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Climate: Past, Present & Future
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This guest post was contributed by a scientist, student or a professional in the Earth, planetary or space sciences. The EGU blogs welcome guest contributions, so if you've got a great idea for a post or fancy trying your hand at science communication, please contact the blog editor or the EGU Communications Officer to pitch your idea.

Hurricane COVID-19: What can COVID-19 tell us about tackling climate change?

Hurricane COVID-19: What can COVID-19 tell us about tackling climate change?

Note by the editors: In the unique period our world is currently facing, we have decided to open our blog to hear the voices of our young climate scientists from around the globe. This is an opinion piece provided by two early career climatologists from Argentina and the Netherlands. I just arrived at home with a bunch of groceries from the supermarket after encountering some very empty shelves. I ...[Read More]

Weather hidden within dusty parchments and weighty tomes—historical climatology and its contribution to our understanding of the past climate

Weather hidden within dusty parchments and weighty tomes—historical climatology and its contribution to our understanding of the past climate

What is historical climatology? Historical climatology is an interdisciplinary research field between paleoclimatology and the historical sciences, that explores the archives of societies to examine the climate of the past. Archives of society mean all man-made remains of the past in contrast to archives of nature. The latter represent physical remains of natural processes such as tree rings and s ...[Read More]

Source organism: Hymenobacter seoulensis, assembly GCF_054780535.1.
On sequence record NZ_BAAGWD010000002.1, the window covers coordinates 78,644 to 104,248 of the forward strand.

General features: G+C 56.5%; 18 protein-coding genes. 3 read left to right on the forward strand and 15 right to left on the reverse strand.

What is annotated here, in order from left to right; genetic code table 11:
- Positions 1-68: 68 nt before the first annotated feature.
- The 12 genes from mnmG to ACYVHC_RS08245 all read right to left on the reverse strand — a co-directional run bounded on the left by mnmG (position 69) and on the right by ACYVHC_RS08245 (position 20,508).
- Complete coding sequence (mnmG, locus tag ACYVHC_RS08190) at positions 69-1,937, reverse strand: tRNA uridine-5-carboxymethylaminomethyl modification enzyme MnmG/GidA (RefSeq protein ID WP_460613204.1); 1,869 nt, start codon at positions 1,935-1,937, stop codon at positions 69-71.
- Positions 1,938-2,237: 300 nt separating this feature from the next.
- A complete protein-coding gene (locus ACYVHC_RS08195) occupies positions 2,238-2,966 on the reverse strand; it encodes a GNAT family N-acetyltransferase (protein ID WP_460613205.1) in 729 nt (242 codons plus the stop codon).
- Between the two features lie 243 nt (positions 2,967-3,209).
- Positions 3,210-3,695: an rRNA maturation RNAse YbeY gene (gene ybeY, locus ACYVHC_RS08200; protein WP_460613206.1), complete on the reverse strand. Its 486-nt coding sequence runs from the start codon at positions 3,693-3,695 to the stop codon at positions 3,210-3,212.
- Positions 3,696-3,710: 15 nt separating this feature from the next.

Are the risks of zoonotic diseases rising in the Anthropocene due to climate change?

Are the risks of zoonotic diseases rising in the Anthropocene due to climate change?

The recent coronavirus outbreak (i.e., nCovID-19; Fig. 1) has caused global panic, along with widespread travel bans, home quarantines and country-wide lockdowns. The World Health Organization (WHO) declared nCoVID-19 as a pandemic as of March 11th, 2020 (WHO, 2020). To tackle this global health crisis, scientists are attempting to synthesize a vaccine, while countries are trying to mitigate the n ...[Read More]

Dead Sea – lively stories of the past

Dead Sea – lively stories of the past

The Dead Sea is dead. Nothing can live there except for specialized microbes. The water with a salinity multiple times higher than seawater prevents a colonization by higher life forms. However, it does not prevent the input of organic material that can tell us stories about the past. A unique sediment record The Dead Sea, located at the lowest elevation on Earth – currently about 430 m below sea ...[Read More]